MARCH 26, 2002

"Eminent domain or imminent danger?"

- Carol Springer, Arizona State Treasurer

How secure do you feel in your property rights? If you have been following the story of Bailey's Brake Service, you might be a little frightened by an emerging trend. Government has always had the right to use eminent domain to purchase privately held property for public use. It is in the definition of "public use" that the danger lies.

Should the City of Mesa succeed in acquiring Bailey's property through the use of eminent domain, it will set a precedent for a whole new wave of government taking.

"But the developer never made an offer to Bailey. Instead, the developer asked the City of Mesa to condemn the brake shop under eminent domain and enable him to acquire the property.

The case involves a small business owner, Randy Bailey of Bailey's Brake Service. His family has owned and operated the business for 31 years in Mesa. A nearby business owner would like to enlarge his won business operations by developing an area that includes the Bailey property. The normal course of events would be that the two business owners would settle on a mutually agreed upon sales transaction. But the developer never made an offer to Bailey. Instead, the developer asked the City of Mesa to condemn the brake shop under eminent domain and enable him to acquire the property.

The city has authority to condemn the brake shop because it is in an area designated by Arizona law as a "redevelopment area." This designation was written into law in 1997 when the concept of redevelopment areas was added to existing eminent domain laws.

The changes allow a property to be designated as part of a redevelopment area if they meet certain criteria including faulty layout, deterioration of site, diversity of ownership, unusual conditions of title, impairs the growth of a municipality, or constitutes an economic liability. Inclusion of these characteristics intended to ensure successful completion of critical transportation, water and utility projects. It has modified the law to the extent that a government could condemn property and sell to a private owner for redevelopment.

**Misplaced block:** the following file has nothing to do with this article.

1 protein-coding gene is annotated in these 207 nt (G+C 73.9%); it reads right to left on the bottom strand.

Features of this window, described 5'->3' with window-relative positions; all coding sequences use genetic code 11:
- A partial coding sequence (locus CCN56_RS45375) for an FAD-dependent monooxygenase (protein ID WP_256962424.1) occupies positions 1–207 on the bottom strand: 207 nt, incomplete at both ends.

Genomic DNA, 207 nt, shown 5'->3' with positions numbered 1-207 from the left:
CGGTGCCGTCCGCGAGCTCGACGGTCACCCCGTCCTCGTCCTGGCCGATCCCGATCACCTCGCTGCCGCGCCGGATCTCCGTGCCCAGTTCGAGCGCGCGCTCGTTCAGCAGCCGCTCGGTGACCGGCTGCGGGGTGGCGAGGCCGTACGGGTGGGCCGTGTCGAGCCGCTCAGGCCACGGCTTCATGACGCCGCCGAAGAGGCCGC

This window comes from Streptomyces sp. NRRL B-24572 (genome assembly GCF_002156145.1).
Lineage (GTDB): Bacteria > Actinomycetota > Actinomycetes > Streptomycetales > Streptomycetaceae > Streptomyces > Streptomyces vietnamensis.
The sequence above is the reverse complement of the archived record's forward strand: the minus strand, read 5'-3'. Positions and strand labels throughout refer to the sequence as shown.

This is a far cry from the original intent of eminent domain laws. Property rights are one of the cornerstones of this country. When the founding fathers came here from Europe it was largely to enjoy the benefits of private property ownership. John Adams said that, "the moment the idea is admitted into society that property is not as sacred as the Laws of God, and that there is not a force of law public justice to protect it, anarchy and tyranny commence. Property must be sacred or liberty cannot exist."

Property rights are so important, that they are addressed not one, but two times by the Bill of Rights of the United States Constitution. Article V says that private property shall not be taken for public use without just compensation. Article XIV says that no state shall deprive any person of life, liberty, or property, without due process of law. Even though the founders of this country knew that under very specific circumstances property rights would have to yield for the good of the people, they made every effort to ensure that private property would be protected in all but the most serious circumstances, and only for PUBLIC use.

When the Arizona Constitution was written, property rights were still of paramount importance. Article II, the Declaration of rights, Section 17 says "private property shall not be taken for private use, except for private ways of necessity..." Again eminent domain rights were granted with specific limitations.

This dedication to the protection of private property may be completely overturned in Randy Bailey's case. What is the public use? In this case, it is nothing more than the potential for procuring more tax revenue. Just think about what this means for all property owners. If the government can use eminent domain whenever it wants to raise tax revenue, any property can be condemned and sold to a developer or another private party for any purpose whatsoever. This goes far over the line in any definition of "public use."

A public-interest law firm, the Arizona Chapter for the Institute for Justice, is defending Bailey in Maricopa County Superior Court, asking the court to stop the condemnation. This is a critical case and should be of great interest to all property owners.

On a separate front, a group of lawmakers at the State Capitol is seeking to change the laws that created the redevelopment areas in 1997. By amending the A.R.S. 36-1474, their bill (HB 2487) would make a governmental entity prove that the condemnation is essential for a public use before a transfer of ownership can occur. Property rights are not a partisan issue, they are an American issue. Those that have the most to lose are the homeowners, the people who work an entire lifetime to procure the American dream of home ownership. The power of America is in its citizens' right to secure their future through property ownership. This is bedrock on which the wealth of this country is built. Let your elected representatives know how important property rights are to you.